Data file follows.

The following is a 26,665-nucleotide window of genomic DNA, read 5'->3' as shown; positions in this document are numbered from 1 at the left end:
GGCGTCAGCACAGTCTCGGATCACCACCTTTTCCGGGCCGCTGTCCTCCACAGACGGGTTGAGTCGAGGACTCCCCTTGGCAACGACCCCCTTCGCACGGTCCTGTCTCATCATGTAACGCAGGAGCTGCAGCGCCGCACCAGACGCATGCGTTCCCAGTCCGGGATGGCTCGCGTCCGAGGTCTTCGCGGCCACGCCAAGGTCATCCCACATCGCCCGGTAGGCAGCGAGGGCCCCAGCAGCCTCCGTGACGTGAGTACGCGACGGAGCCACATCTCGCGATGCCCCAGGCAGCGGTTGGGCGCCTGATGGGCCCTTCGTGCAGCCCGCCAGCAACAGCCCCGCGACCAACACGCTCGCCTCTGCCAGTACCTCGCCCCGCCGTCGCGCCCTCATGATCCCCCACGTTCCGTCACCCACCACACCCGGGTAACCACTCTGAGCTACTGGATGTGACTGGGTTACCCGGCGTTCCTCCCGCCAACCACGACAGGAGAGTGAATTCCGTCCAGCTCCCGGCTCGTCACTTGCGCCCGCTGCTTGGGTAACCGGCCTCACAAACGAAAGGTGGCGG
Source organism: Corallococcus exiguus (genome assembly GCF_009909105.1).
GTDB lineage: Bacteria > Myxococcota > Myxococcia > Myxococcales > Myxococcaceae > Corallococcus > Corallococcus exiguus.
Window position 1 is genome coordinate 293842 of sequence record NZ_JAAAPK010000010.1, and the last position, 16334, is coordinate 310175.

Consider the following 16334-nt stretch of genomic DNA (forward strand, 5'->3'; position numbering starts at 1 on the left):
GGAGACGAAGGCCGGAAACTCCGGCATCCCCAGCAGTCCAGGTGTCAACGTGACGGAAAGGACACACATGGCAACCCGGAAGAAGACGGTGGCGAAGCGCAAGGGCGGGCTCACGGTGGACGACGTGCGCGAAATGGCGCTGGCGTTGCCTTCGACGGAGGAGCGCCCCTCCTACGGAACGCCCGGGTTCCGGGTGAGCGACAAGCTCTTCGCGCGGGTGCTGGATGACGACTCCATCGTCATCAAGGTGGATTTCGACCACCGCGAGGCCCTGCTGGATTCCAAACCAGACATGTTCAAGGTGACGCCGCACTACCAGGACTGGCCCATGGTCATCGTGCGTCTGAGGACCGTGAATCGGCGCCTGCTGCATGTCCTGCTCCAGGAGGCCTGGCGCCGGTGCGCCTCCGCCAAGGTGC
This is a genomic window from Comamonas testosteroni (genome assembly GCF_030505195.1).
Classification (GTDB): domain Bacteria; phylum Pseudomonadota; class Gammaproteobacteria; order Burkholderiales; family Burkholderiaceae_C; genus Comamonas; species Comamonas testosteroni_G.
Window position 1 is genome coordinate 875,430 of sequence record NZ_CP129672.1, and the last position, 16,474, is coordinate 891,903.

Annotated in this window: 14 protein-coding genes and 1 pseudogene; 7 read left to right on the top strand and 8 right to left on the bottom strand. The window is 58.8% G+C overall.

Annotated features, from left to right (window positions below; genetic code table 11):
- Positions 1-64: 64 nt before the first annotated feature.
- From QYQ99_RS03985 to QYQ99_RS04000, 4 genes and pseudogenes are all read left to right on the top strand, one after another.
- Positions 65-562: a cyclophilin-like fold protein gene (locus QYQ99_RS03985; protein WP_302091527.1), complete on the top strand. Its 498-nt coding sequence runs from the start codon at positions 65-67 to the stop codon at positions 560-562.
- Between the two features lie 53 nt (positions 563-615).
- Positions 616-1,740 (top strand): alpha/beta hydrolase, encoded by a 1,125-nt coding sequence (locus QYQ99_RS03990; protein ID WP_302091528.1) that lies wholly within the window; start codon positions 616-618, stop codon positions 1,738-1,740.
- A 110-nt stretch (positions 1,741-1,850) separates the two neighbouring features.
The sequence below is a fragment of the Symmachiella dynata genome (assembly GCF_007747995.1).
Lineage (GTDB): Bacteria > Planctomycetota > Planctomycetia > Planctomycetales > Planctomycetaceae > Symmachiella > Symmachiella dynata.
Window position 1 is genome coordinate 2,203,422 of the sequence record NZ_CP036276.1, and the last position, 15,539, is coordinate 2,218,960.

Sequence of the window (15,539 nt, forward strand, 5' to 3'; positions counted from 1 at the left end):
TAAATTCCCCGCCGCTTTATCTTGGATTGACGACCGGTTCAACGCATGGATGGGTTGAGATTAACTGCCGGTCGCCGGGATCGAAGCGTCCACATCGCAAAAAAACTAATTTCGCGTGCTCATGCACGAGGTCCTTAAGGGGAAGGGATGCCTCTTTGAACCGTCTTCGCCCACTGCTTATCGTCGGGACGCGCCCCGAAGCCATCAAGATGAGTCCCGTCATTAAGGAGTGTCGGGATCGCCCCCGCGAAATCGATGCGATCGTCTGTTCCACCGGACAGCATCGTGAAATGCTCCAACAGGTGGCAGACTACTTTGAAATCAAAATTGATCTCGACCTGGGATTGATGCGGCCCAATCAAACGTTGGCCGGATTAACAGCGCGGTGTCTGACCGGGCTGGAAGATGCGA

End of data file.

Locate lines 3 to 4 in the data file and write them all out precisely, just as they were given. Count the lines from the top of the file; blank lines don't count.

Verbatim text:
Source organism: Corallococcus exiguus (genome assembly GCF_009909105.1).
GTDB lineage: Bacteria > Myxococcota > Myxococcia > Myxococcales > Myxococcaceae > Corallococcus > Corallococcus exiguus.